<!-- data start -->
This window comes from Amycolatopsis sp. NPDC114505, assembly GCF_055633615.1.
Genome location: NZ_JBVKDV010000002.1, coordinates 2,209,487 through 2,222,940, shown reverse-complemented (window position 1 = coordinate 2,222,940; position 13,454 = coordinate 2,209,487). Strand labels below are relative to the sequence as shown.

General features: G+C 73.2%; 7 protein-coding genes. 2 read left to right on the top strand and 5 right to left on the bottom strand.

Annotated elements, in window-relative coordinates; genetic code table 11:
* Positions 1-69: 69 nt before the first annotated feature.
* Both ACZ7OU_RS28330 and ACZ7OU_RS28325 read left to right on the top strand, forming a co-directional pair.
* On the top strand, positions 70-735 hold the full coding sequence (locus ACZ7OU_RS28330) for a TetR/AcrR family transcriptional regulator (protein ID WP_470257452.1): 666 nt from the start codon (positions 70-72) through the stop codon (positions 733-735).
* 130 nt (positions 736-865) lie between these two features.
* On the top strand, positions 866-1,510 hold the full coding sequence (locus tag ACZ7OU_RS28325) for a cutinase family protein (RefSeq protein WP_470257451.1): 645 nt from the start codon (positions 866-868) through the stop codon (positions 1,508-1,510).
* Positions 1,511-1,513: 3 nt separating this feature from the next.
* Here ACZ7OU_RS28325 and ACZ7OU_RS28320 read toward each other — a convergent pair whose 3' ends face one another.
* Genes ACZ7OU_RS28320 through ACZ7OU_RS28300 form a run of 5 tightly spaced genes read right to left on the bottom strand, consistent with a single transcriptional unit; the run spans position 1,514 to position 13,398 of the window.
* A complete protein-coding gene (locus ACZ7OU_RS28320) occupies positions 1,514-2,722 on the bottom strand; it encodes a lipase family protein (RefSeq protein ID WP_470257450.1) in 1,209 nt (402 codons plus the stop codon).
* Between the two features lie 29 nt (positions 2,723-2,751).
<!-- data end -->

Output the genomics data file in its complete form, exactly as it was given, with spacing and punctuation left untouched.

This window comes from Amycolatopsis sp. NPDC114505, assembly GCF_055633615.1.
Genome location: NZ_JBVKDV010000002.1, coordinates 2,209,487 through 2,222,940, shown reverse-complemented (window position 1 = coordinate 2,222,940; position 13,454 = coordinate 2,209,487). Strand labels below are relative to the sequence as shown.

General features: G+C 73.2%; 7 protein-coding genes. 2 read left to right on the top strand and 5 right to left on the bottom strand.

Annotated elements, in window-relative coordinates; genetic code table 11:
* Positions 1-69: 69 nt before the first annotated feature.
* Both ACZ7OU_RS28330 and ACZ7OU_RS28325 read left to right on the top strand, forming a co-directional pair.
* On the top strand, positions 70-735 hold the full coding sequence (locus ACZ7OU_RS28330) for a TetR/AcrR family transcriptional regulator (protein ID WP_470257452.1): 666 nt from the start codon (positions 70-72) through the stop codon (positions 733-735).
* 130 nt (positions 736-865) lie between these two features.
* On the top strand, positions 866-1,510 hold the full coding sequence (locus tag ACZ7OU_RS28325) for a cutinase family protein (RefSeq protein WP_470257451.1): 645 nt from the start codon (positions 866-868) through the stop codon (positions 1,508-1,510).
* Positions 1,511-1,513: 3 nt separating this feature from the next.
* Here ACZ7OU_RS28325 and ACZ7OU_RS28320 read toward each other — a convergent pair whose 3' ends face one another.
* Genes ACZ7OU_RS28320 through ACZ7OU_RS28300 form a run of 5 tightly spaced genes read right to left on the bottom strand, consistent with a single transcriptional unit; the run spans position 1,514 to position 13,398 of the window.
* A complete protein-coding gene (locus ACZ7OU_RS28320) occupies positions 1,514-2,722 on the bottom strand; it encodes a lipase family protein (RefSeq protein ID WP_470257450.1) in 1,209 nt (402 codons plus the stop codon).
* Between the two features lie 29 nt (positions 2,723-2,751).